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## Preferences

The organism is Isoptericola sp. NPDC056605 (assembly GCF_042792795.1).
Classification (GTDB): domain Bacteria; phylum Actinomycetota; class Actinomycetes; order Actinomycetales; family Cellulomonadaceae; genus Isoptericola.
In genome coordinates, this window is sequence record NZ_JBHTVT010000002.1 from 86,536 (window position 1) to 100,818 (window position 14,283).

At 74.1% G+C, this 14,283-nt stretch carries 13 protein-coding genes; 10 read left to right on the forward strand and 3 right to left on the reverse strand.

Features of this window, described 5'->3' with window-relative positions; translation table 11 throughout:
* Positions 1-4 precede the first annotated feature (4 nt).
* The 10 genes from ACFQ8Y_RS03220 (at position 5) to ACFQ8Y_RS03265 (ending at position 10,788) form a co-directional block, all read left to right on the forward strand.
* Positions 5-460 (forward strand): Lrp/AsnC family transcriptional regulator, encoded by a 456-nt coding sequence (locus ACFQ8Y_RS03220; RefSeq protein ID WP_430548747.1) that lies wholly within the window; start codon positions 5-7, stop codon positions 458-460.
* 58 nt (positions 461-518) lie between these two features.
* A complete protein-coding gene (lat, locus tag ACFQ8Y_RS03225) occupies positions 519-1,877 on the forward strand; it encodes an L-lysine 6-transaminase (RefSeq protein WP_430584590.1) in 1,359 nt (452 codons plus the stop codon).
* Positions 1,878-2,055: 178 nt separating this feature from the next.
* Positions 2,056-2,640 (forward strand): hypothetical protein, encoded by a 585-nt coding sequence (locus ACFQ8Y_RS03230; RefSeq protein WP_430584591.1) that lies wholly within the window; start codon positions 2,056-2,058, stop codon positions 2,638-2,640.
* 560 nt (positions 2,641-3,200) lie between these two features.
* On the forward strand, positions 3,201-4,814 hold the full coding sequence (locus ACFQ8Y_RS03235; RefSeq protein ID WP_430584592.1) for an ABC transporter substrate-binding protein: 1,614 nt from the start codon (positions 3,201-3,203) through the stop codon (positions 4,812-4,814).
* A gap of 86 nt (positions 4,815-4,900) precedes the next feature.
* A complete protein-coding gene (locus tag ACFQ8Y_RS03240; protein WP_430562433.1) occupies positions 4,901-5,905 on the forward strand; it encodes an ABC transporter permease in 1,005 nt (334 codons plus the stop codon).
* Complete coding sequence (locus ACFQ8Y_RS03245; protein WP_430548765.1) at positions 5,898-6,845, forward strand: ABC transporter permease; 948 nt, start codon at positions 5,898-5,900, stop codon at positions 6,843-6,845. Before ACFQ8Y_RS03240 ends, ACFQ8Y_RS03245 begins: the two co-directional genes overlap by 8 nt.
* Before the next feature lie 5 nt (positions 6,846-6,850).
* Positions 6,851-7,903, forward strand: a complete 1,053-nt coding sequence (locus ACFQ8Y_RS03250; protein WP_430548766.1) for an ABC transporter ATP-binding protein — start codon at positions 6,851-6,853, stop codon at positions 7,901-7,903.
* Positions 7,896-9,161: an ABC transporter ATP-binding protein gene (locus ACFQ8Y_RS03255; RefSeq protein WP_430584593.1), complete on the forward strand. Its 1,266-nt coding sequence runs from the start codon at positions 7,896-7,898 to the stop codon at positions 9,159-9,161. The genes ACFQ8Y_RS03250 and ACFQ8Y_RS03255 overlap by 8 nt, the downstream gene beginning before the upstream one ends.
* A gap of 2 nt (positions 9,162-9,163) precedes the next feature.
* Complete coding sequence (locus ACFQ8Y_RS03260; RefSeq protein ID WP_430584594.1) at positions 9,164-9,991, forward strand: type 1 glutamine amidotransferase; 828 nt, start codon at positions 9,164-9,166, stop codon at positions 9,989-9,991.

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**Rationality in Economics**• Behavioral Postulate:A decisionmaker always chooses its most preferred alternative from its set of available alternatives. • So to model choice we must model decisionmakers’ preferences.**Indifference Curves**• Take a bundle x’. The set of all bundles equally preferred to x’ is the indifference curve containing x’. • Indifference curve: locus of consumption bundles for which the consumer is indifferent. • Indifference curves cannot cross.**Indifference Curves**x2 x’ ~ x” ~ x”’ x’ x” x”’ x1**Indifference Curves**I1 All bundles in I1 are strictly preferred to all in I2. x2 x z I2 All bundles in I2 are strictly preferred to all in I3. y I3 x1**Slopes of Indifference Curves**• When more of a commodity is always preferred, the commodity is a good. • If every commodity is a good then indifference curves are negatively sloped.**Slopes of Indifference Curves**Good 2 Two goodsa negatively sloped indifference curve. Better Worse Good 1**Slopes of Indifference Curves**• If less of a commodity is always preferred then the commodity is a bad.**Slopes of Indifference Curves**Good 2 One good and onebad a positively sloped indifference curve. Better Worse Bad 1**Slopes of Indifference Curves**Bad 2 Worse Better Good 1**Slopes of Indifference Curves**Bad 2 Two badsa negatively sloped indifference curve. Worse Better Bad 1**Extreme Cases of Indifference Curves: Perfect Substitutes**• If a consumer always regards units of commodities 1 and 2 as equivalent, then the commodities are perfect substitutes and only the total amount (when the substitution rate is 1) of the two commodities in bundles determines their preference rank-order. The consumer is willing to substitute one good for the other at a constant rate.**Extreme Cases of Indifference Curves: Perfect Substitutes**x2 Slopes are constant at - 1. 15 • I2 Bundles in I2 all have a totalof 15 units and are strictly preferred to all bundles in I1, which have a total of only 8 units in them. 8 I1 x1 8 15**Extreme Cases of Indifference Curves: Perfect Complements**• If a consumer always consumes commodities 1 and 2 in fixed proportion (e.g. one-to-one), then the commodities are perfect complements and only the number of pairs of units of the two commodities determines the preference rank-order of bundles.**Extreme Cases of Indifference Curves: Perfect Complements**x2 Each of (5,5), (5,9) and (9,5) contains5 pairs so each is equally preferred. 45o 9 5 I1 x1 5 9**Extreme Cases of Indifference Curves: Perfect Complements**x2 Since each of (5,5), (5,9) and (9,5) contains 5 pairs, each is less preferred than the bundle (9,9)which contains 9 pairs. 45o 9 I2 5 I1 x1 5 9**Preferences Exhibiting Satiation**• A bundle strictly preferred to any other is a satiation point or a bliss point. • What do indifference curves look like for preferences exhibiting satiation?**Indifference Curves Exhibiting Satiation**x2 Satiation(bliss)point x1**Indifference Curves Exhibiting Satiation**x2 Better Better Satiation(bliss)point Better x1**Indifference Curves Exhibiting Satiation**x2 Better Better Satiation(bliss)point Better x1**Indifference Curves for Discrete Commodities**• A commodity is infinitely divisible if it can be acquired in any quantity; e.g. water or cheese. • A commodity is discrete if it comes in unit lumps of 1, 2, 3, … and so on; e.g. aircraft, ships and refrigerators.**Indifference Curves for Discrete Commodities**• Suppose commodity 2 is an infinitely divisible good (gasoline) while commodity 1 is a discrete good (aircraft). What do indifference “curves” look like?**Indifference Curves With a Discrete Good**Gas-oline Indifference “curves”are collections ofdiscrete points. Aircraft 0 1 2 3 4**Well-Behaved Preferences**• A preference relation is “well-behaved” if it is • monotonic and convex. • Monotonicity: More of any commodity is always preferred (i.e. no satiation and every commodity is a good).**Well-Behaved Preferences**• Convexity: Mixtures of bundles are (at least weakly) preferred to the bundles themselves. E.g., the 50-50 mixture of the bundles x and y is at least as preferred as x or y.**Well-Behaved Preferences -- Convexity**x x2 x+y is strictly preferred to both x and y. x2+y2 z = 2 2 y y2 x1+y1 x1 y1 2**Well-Behaved Preferences -- Convexity**x x2 z =(tx1+(1-t)y1, tx2+(1-t)y2) is preferred to x and y for all 0 < t < 1. y y2 x1 y1**Non-Convex Preferences**x2 Better The mixture zis less preferred than x or y. z y2 x1 y1**More Non-Convex Preferences**x2 Better The mixture zis less preferred than x or y. z y2 x1 y1**Slopes of Indifference Curves**• The slope of an indifference curve is its marginal rate-of-substitution (MRS). • How can a MRS be calculated?**Marginal Rate of Substitution**x2 MRS at x’ is the slope of theindifference curve at x’ x’ x1**Marginal Rate of Substitution**x2 MRS at x’ is = dx2/dx1 at x’ x’ Dx2 Dx1 x1**Marginal Rate of Substitution**dx2 = MRS ´ dx1 so, at x’, MRS is the rate at which the consumer is only just willing to exchange commodity 2 for a small amount of commodity 1. x2 x’ dx2 dx1 x1**MRS & Ind. Curve Properties**Good 2 Two goodsa negatively sloped indifference curve Better MRS < 0. Worse Good 1**MRS & Ind. Curve Properties**Good 2 One good and onebad a positively sloped indifference curve Better MRS > 0. Worse Bad 1**MRS & Ind. Curve Properties**Good 2 MRS = - 5 MRS always increases with x1 (becomes less negative) if and only if preferences are strictly convex. MRS = - 0.5 Good 1**MRS & Ind. Curve Properties**• Interpretation: as the amount consumed of one good decreases more and more, an increasingly higher amount of the other is required in order to maintain the level of satisfaction. • Or: as the amount consumed of one good increases more and more, a smaller reduction in the consumption of the other is required in order to maintain the level of satisfaction.